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    Stormers erase doubts

    2012-04-02 10:47

    Gavin Rich

    Johannesburg - There may be other aspects of their game that leave something to be desired, but their win over the Bulls in a pulsating Super Rugby derby erased any lingering doubts about the awesome potential of the Stormers’ young pack.

    The Cape team left for New Zealand on Sunday and coach Allister Coetzee and skipper Jean de Villiers were taking the wise approach by keeping their feet firmly on the ground. It gets tougher for them from here. They face the inform Highlanders at the start of their tour in Dunedin on Saturday before travelling to play the Crusaders in Christchurch, a venue where a South African team has not won for more than a decade. And the Reds should be heading back to full-strength by the time the Stormers play them in Brisbane.

    But for now they thoroughly deserve their top position on both the overall log and on the South African conference table. Their forwards, who dominated the Bulls in the collisions for long periods and looked en route to strangling the visitors in the first half at Newlands before a bizarre passage of play brought the Bulls back into it just after halftime, sent out an ominous warning to future opponents.

    The pack, with young players who are still officially under-21 such as Eben Etzebeth, Steven Kitshoff, Siya Kolisi and Frans Malherbe playing like they have been part of the Super Rugby firmament for years, impressed in the games before the derby. It was why many critics installed them as favourites to win. But the Bulls match was regarded as their acid test as up to then they had played against mostly depleted packs.

    The Bulls though were no more depleted than the Stormers, who will continue to miss regular captain and talisman Schalk Burger until 12 May as he battles with the knee injury sustained in the opening quarter hour of the new season. And their skipper Pierre Spies admitted afterwards that his men had been surprised by the ferocity and strength of the Stormers forward onslaught.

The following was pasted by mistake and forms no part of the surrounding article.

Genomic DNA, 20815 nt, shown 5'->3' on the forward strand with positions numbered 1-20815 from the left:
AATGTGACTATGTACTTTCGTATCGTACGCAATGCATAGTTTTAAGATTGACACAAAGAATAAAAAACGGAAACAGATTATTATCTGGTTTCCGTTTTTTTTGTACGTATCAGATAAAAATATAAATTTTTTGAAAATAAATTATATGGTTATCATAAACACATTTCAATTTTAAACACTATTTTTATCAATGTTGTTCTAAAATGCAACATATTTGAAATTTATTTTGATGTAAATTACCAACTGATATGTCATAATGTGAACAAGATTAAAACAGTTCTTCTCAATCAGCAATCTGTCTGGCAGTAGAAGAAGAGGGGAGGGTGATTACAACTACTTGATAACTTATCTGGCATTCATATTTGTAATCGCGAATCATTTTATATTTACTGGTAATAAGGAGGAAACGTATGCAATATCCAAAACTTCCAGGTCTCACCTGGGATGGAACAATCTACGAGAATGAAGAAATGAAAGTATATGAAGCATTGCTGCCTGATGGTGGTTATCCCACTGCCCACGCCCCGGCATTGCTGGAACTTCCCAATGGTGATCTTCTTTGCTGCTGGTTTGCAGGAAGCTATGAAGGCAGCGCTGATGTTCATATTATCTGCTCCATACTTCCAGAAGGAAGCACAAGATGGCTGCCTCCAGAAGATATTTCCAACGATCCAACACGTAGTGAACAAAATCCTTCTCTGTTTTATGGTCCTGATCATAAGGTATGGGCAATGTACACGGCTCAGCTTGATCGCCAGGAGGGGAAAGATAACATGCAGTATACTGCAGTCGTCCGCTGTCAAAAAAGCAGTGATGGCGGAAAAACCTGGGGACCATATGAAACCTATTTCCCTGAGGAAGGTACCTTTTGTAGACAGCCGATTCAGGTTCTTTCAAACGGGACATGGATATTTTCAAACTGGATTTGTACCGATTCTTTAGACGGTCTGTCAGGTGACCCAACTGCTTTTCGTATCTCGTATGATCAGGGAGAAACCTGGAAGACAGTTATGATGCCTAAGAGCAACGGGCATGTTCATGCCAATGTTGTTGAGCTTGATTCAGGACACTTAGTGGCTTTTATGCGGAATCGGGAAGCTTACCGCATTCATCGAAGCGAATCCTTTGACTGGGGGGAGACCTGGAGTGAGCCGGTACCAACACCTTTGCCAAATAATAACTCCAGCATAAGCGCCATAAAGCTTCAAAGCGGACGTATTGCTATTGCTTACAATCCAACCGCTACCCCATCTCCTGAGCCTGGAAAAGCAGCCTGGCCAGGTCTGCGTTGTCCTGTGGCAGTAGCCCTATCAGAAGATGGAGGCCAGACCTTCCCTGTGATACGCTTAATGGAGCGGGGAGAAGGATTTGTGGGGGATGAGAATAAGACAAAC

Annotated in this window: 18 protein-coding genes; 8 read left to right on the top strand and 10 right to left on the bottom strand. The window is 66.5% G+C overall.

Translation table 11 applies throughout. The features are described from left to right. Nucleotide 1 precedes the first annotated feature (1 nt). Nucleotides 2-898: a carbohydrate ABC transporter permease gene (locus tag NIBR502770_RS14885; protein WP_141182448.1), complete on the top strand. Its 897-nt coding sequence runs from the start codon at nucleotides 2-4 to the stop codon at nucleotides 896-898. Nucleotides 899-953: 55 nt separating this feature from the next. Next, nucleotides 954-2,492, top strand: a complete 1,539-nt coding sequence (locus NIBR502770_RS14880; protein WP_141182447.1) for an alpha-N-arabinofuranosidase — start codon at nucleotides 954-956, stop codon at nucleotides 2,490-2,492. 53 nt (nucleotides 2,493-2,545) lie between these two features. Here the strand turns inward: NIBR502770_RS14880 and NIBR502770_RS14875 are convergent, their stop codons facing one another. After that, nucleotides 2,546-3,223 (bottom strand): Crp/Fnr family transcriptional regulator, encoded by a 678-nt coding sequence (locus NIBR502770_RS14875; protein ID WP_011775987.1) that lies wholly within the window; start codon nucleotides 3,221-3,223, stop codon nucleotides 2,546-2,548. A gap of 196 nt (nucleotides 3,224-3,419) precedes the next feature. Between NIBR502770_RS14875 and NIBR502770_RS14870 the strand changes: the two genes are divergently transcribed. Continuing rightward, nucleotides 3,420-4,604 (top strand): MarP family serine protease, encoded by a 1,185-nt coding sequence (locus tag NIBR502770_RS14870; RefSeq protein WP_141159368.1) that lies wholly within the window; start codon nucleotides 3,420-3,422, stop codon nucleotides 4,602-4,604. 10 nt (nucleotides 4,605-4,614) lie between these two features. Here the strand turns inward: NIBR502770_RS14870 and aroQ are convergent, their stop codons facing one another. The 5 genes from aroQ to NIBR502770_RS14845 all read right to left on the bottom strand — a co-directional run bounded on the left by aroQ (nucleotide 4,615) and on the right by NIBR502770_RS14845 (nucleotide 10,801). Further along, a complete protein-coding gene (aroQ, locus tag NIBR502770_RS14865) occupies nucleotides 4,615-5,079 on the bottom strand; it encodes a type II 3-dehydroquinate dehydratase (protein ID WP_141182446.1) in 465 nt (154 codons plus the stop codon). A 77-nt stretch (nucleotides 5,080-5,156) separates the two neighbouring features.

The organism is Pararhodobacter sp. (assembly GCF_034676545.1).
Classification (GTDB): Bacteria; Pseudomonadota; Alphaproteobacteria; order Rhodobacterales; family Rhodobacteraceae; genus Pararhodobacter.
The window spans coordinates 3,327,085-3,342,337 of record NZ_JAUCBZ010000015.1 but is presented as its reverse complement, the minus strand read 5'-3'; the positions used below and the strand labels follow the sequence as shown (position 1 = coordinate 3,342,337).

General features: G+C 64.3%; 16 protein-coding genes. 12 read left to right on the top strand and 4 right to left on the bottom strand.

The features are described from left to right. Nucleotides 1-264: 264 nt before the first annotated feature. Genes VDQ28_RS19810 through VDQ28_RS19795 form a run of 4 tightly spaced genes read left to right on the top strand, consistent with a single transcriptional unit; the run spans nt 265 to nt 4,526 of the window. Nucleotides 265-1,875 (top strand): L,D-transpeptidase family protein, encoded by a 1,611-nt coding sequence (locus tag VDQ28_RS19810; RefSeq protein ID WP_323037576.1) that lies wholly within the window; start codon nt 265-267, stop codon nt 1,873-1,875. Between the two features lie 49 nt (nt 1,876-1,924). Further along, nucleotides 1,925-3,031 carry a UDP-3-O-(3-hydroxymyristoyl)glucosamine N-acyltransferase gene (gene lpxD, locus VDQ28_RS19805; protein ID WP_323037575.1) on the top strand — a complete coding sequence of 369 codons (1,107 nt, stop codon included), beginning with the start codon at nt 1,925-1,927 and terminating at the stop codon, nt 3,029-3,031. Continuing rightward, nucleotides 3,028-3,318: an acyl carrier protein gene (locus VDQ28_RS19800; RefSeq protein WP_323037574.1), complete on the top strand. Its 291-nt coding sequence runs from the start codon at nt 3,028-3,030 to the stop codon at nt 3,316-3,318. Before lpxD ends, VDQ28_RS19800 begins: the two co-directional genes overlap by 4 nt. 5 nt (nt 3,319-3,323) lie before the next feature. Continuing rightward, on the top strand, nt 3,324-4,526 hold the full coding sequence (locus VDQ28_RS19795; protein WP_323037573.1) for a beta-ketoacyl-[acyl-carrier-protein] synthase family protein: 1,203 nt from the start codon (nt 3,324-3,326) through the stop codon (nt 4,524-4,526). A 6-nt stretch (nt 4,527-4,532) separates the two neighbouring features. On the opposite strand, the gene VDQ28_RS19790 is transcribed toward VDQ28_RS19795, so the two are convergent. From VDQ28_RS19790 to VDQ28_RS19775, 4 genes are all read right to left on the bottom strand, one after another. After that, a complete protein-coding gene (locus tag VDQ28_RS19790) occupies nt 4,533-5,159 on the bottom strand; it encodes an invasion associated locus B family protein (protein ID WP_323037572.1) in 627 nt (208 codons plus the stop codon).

So much of the Bulls’ success over the years has revolved over them attaining physical dominance over their opponents, so even though they had smashed the Reds the week before, it was always hard to see them being as assured against a team that knocked them back instead of allowing them to get momentum.

    It’s a long time though since we have seen a Bulls team looking as shell-shocked as they did in the first half, and the Stormers could have been further ahead than 14-0 at the break. The one thing that you cannot take away from the Bulls is their temperament and attitude, and in fighting back when all the odds were against them they did confirm in the second half that they retain that championship quality of being able to score when you have to and be competitive when the stats suggest they really shouldn’t be.

    They scored 10 points without replay in the time that lock Flip van der Merwe was off the field after being yellow carded following an early second-half infringement which came not long after a general team warning from referee Craig Joubert, who at times had his hands full containing two super-charged and physical teams.

    The try scored by Bjorn Basson was what ensured the game would be close, and it was a bit of a freak, with the Bulls hacking the ball upfield after the Stormers had been building up impressively. Still, the Stormers coaches will be well advised to address what is now becoming a regular feature of their game - the third quarter slump.

    But where the Stormers have grown a lot is in their ability to handle the close games, and in four of their five wins this season they have allowed teams to come back at them in the period between the 40th minute and the 60th minute and then found an extra gear to pull away again. The power of their scrum once Malherbe comes onto the field at the start of the last 20 minutes had a lot to do with that, and it did so again on Saturday.

    Apart from their inability to close out opponents, the Stormers also need to look at aspects of their attacking and kicking game, both of which played a role in keeping the Bulls in it.

    The Cape Town derby lived up to expectations and was a great way for South African rugby to put a seal on what had been a near perfect weekend, with only the Lions falling short. Even then they might have been more competitive against the Crusaders than some might have expected.

    The Sharks made sure they stayed in the conference race with a superb win over the Brumbies in Canberra, but the performance of the weekend was delivered by the Cheetahs, who recovered from a deficit of more than 20 points to beat the Hurricanes 47-38. It was their first ever win in New Zealand and they return from tour having won two in four, their best ever harvest from a road trip, with both of the losses being by narrow margins. Both South African teams who won overseas did so with a four-try bonus point.

    The surprise of the weekend though was possibly the Reds’ big loss to the Western Force, something that even before the kick-off of the Cape Town derby had put the Bulls’ performance of the previous week into perspective. In reality the Reds’ wheels came off after 30 minutes of the Sharks game two weeks ago and they have been in free fall ever since, conceding 133 points in the last five halves and 10 minutes of rugby that they have played.

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